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Sunday early afternoon book reviews

I'm [re-]reading Ursula LeGuin's wonderful Hainish The Telling, so I flipped through it looking for a good passage to quote. This one seems appropriate for Sunday. On the planet Aka, Ekemen Observer Sutty writes:

The Akans did not pray.

That seemed so strange, so unnatural, that as soon as she had the thought, she qualified it: it was very possible that she didn't properly understand what prayer was.

If it meant asking for something, they didn't do it. Not even to the extent that she did. She knew that when she was very startled she cried, "Oh Ram!" and when she was very frightened she whispered, "Please, please." The words are strictly meaningless, yet she knew they were a kind of prayer. She had never heard an Akan say anything of the kind. They could wish one another well -- "May you have a good year, may your venture prosper" -- just as they could curse one anther -- "May your sons eat stones," she had heard Diodi the barrow man murmur as a blue-and-tan stalked by. But those were wishes, not prayers. People didn't ask God to make them good or to destroy their enemy. They didn't ask the gods to win them the lottery or cure their sick child. They didn't ask the clouds to let the rain fall or the grain grow. They wished, they willed, they hoped, but they didn't pray.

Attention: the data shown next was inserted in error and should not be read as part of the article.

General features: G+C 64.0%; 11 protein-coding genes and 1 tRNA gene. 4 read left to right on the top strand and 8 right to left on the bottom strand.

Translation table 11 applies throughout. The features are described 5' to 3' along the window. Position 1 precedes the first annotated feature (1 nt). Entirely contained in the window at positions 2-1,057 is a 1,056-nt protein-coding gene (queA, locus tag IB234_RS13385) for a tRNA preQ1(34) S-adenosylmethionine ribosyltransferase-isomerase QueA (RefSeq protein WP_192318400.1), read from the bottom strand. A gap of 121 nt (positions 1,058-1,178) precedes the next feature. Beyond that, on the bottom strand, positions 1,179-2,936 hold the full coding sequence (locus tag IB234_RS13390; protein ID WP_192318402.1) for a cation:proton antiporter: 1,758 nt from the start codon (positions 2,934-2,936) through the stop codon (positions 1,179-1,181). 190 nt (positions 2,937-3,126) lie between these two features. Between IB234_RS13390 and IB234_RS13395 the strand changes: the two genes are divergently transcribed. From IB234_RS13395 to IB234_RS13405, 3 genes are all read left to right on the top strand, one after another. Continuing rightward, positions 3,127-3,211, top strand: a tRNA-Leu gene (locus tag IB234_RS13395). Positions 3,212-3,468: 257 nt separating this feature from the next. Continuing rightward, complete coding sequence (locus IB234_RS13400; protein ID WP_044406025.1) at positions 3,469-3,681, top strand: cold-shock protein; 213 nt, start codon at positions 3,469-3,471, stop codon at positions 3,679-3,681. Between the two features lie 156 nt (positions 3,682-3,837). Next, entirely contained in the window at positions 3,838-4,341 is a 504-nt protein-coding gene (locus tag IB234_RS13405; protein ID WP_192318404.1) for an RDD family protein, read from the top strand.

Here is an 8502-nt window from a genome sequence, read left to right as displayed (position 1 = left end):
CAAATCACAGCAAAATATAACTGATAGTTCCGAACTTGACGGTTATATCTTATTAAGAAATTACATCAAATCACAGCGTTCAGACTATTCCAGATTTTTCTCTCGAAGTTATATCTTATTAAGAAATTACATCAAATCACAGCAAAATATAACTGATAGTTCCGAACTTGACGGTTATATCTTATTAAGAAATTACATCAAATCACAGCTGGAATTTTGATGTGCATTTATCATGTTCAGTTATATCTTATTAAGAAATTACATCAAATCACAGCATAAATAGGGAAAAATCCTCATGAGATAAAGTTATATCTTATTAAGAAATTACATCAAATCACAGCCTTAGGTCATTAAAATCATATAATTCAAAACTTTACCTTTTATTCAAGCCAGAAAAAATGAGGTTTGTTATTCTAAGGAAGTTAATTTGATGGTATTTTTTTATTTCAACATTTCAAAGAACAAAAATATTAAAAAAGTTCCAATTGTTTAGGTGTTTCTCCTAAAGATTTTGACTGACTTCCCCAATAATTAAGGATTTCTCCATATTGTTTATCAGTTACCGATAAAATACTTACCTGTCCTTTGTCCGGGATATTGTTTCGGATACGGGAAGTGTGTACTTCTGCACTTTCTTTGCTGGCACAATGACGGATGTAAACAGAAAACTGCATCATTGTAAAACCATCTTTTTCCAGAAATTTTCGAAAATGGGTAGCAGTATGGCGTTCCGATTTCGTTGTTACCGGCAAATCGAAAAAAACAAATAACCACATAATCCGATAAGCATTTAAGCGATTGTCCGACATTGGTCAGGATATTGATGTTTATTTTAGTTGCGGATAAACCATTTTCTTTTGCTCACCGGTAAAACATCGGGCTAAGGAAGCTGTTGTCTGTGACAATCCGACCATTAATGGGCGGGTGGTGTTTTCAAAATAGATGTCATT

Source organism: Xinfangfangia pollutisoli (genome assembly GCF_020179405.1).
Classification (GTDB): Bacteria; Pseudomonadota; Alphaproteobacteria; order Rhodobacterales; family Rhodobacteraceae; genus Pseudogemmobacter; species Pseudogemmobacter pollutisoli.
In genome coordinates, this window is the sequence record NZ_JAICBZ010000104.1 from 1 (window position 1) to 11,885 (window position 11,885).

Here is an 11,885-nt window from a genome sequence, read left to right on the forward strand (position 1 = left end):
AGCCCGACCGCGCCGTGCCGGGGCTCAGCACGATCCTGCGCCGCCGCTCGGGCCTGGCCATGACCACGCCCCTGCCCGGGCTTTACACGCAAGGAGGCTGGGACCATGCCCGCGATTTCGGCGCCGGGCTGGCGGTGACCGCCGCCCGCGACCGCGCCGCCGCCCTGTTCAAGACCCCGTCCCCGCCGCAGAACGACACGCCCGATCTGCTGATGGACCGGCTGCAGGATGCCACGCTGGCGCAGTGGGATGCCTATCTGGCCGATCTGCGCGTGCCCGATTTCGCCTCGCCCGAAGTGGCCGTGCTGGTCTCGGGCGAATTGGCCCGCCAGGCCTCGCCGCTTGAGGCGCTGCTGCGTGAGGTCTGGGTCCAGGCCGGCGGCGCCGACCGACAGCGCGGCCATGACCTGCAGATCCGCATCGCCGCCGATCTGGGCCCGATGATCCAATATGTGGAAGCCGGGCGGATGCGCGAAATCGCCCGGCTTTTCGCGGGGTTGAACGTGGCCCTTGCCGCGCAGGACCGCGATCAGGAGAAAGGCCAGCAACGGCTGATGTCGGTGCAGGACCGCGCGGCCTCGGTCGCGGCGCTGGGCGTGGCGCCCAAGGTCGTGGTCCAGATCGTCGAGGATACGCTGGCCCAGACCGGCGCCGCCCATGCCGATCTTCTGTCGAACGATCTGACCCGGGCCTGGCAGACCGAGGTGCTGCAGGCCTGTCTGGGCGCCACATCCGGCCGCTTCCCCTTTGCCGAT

If prayer was praise, then perhaps they did pray. She has come to understand their descriptions of natural phenomena, the Fertliser's pharmacopoeia, the maps of the stars, the lists of ores and minerals, as litanies of praise. By naming the names they rejoiced in the complexity and specificty, the wealth and beauty of the world, they participated in the fullness of being. They described, they named, they told all about everything. But they did not pray for anything.


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